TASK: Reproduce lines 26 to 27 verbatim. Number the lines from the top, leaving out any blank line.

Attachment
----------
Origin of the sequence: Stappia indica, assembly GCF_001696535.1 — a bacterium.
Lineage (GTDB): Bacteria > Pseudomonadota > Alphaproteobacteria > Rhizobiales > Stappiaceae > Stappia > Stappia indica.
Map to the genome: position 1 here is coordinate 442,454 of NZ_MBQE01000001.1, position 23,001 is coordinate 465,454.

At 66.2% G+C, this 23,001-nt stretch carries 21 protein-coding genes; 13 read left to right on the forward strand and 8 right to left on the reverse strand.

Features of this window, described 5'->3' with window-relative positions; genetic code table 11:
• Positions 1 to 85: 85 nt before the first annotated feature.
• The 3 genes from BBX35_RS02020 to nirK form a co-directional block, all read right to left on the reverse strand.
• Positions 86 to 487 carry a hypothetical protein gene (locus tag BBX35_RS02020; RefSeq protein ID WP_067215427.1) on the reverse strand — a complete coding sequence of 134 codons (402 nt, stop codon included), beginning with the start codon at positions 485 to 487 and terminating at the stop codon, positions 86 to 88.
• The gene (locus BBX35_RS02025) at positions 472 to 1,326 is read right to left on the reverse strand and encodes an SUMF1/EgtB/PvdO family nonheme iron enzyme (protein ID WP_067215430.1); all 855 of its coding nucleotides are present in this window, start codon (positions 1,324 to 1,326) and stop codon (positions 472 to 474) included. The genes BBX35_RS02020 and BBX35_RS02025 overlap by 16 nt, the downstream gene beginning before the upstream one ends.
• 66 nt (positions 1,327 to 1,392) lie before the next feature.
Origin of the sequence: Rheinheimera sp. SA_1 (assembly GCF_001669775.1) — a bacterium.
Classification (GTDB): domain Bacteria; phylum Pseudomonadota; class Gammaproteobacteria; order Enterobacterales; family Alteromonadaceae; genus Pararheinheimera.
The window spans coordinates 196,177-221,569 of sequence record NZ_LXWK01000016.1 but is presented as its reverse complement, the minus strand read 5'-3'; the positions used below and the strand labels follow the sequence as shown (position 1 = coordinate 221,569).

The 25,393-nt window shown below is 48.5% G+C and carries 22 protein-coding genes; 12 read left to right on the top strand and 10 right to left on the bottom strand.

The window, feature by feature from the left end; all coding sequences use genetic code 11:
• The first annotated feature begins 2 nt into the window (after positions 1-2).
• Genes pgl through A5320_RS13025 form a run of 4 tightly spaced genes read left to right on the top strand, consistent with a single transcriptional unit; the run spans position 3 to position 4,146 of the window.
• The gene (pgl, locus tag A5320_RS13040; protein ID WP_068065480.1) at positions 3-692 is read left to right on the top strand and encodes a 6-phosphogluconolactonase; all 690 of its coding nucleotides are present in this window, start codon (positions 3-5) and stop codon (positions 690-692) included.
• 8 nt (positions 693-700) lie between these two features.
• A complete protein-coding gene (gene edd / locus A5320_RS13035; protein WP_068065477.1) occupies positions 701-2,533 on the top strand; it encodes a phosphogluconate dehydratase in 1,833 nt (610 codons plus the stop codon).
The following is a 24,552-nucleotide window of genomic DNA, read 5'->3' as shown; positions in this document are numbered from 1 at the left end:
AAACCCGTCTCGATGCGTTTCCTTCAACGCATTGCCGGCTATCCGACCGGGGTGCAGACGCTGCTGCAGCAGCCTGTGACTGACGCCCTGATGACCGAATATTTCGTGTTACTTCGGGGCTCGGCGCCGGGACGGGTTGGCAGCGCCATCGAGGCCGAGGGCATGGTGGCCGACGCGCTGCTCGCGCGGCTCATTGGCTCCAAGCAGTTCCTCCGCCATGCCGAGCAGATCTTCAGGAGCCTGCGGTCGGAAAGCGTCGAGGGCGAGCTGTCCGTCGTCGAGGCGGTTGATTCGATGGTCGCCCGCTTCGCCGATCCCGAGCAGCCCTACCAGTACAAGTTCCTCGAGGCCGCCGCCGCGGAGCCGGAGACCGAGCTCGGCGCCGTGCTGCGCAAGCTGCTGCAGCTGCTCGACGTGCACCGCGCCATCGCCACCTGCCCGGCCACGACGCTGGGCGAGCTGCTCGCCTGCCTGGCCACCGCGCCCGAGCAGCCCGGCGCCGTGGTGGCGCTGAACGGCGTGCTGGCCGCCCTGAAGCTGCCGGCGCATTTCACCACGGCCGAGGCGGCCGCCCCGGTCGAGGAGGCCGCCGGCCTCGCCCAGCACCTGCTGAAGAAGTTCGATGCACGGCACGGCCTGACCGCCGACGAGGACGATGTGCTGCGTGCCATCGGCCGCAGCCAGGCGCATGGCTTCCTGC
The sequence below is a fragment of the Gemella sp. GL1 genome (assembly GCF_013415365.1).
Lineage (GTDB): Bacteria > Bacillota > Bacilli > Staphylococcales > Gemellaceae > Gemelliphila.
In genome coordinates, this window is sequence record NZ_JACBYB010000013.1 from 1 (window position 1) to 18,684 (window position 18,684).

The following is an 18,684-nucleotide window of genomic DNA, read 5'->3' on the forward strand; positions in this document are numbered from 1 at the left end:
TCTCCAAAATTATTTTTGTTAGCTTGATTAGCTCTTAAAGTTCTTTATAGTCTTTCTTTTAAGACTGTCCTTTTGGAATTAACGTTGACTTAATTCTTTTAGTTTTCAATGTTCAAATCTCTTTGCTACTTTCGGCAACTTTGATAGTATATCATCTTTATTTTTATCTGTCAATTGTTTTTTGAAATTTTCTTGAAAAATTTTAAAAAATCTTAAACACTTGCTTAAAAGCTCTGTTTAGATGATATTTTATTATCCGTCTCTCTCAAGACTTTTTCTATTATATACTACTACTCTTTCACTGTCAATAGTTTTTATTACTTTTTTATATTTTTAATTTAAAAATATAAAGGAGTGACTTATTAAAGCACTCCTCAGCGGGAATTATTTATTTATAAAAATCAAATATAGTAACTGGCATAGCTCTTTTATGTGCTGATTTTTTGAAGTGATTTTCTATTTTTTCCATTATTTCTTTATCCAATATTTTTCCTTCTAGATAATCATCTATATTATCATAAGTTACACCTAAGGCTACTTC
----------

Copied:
The following is an 18,684-nucleotide window of genomic DNA, read 5'->3' on the forward strand; positions in this document are numbered from 1 at the left end:
TCTCCAAAATTATTTTTGTTAGCTTGATTAGCTCTTAAAGTTCTTTATAGTCTTTCTTTTAAGACTGTCCTTTTGGAATTAACGTTGACTTAATTCTTTTAGTTTTCAATGTTCAAATCTCTTTGCTACTTTCGGCAACTTTGATAGTATATCATCTTTATTTTTATCTGTCAATTGTTTTTTGAAATTTTCTTGAAAAATTTTAAAAAATCTTAAACACTTGCTTAAAAGCTCTGTTTAGATGATATTTTATTATCCGTCTCTCTCAAGACTTTTTCTATTATATACTACTACTCTTTCACTGTCAATAGTTTTTATTACTTTTTTATATTTTTAATTTAAAAATATAAAGGAGTGACTTATTAAAGCACTCCTCAGCGGGAATTATTTATTTATAAAAATCAAATATAGTAACTGGCATAGCTCTTTTATGTGCTGATTTTTTGAAGTGATTTTCTATTTTTTCCATTATTTCTTTATCCAATATTTTTCCTTCTAGATAATCATCTATATTATCATAAGTTACACCTAAGGCTACTTC